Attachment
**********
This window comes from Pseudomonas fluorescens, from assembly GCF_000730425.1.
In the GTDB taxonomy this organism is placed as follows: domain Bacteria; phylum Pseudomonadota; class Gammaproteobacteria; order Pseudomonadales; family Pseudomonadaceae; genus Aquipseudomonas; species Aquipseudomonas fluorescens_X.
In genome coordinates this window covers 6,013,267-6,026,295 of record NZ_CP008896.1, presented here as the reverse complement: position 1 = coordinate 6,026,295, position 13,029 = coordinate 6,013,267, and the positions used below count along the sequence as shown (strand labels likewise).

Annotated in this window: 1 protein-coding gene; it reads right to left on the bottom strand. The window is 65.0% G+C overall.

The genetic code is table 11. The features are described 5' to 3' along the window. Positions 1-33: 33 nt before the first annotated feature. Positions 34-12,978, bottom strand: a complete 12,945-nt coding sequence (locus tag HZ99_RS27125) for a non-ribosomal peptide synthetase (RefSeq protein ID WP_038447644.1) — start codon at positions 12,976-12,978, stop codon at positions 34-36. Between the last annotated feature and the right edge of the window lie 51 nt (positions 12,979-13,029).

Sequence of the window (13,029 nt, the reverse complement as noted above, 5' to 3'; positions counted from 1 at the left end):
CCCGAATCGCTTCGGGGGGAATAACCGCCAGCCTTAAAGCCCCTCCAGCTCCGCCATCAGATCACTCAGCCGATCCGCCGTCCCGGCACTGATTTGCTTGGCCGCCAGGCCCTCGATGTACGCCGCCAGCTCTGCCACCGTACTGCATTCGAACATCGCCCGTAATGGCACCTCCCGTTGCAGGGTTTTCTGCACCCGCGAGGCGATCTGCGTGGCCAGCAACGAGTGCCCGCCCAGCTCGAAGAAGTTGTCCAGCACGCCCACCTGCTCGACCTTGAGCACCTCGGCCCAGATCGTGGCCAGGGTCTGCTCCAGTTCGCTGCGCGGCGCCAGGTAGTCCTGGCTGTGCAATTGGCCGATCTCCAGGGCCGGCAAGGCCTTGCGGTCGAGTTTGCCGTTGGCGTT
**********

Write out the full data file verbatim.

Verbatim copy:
This window comes from Pseudomonas fluorescens, from assembly GCF_000730425.1.
In the GTDB taxonomy this organism is placed as follows: domain Bacteria; phylum Pseudomonadota; class Gammaproteobacteria; order Pseudomonadales; family Pseudomonadaceae; genus Aquipseudomonas; species Aquipseudomonas fluorescens_X.
In genome coordinates this window covers 6,013,267-6,026,295 of record NZ_CP008896.1, presented here as the reverse complement: position 1 = coordinate 6,026,295, position 13,029 = coordinate 6,013,267, and the positions used below count along the sequence as shown (strand labels likewise).

Annotated in this window: 1 protein-coding gene; it reads right to left on the bottom strand. The window is 65.0% G+C overall.

The genetic code is table 11. The features are described 5' to 3' along the window. Positions 1-33: 33 nt before the first annotated feature. Positions 34-12,978, bottom strand: a complete 12,945-nt coding sequence (locus tag HZ99_RS27125) for a non-ribosomal peptide synthetase (RefSeq protein ID WP_038447644.1) — start codon at positions 12,976-12,978, stop codon at positions 34-36. Between the last annotated feature and the right edge of the window lie 51 nt (positions 12,979-13,029).

Sequence of the window (13,029 nt, the reverse complement as noted above, 5' to 3'; positions counted from 1 at the left end):
CCCGAATCGCTTCGGGGGGAATAACCGCCAGCCTTAAAGCCCCTCCAGCTCCGCCATCAGATCACTCAGCCGATCCGCCGTCCCGGCACTGATTTGCTTGGCCGCCAGGCCCTCGATGTACGCCGCCAGCTCTGCCACCGTACTGCATTCGAACATCGCCCGTAATGGCACCTCCCGTTGCAGGGTTTTCTGCACCCGCGAGGCGATCTGCGTGGCCAGCAACGAGTGCCCGCCCAGCTCGAAGAAGTTGTCCAGCACGCCCACCTGCTCGACCTTGAGCACCTCGGCCCAGATCGTGGCCAGGGTCTGCTCCAGTTCGCTGCGCGGCGCCAGGTAGTCCTGGCTGTGCAATTGGCCGATCTCCAGGGCCGGCAAGGCCTTGCGGTCGAGTTTGCCGTTGGCGTT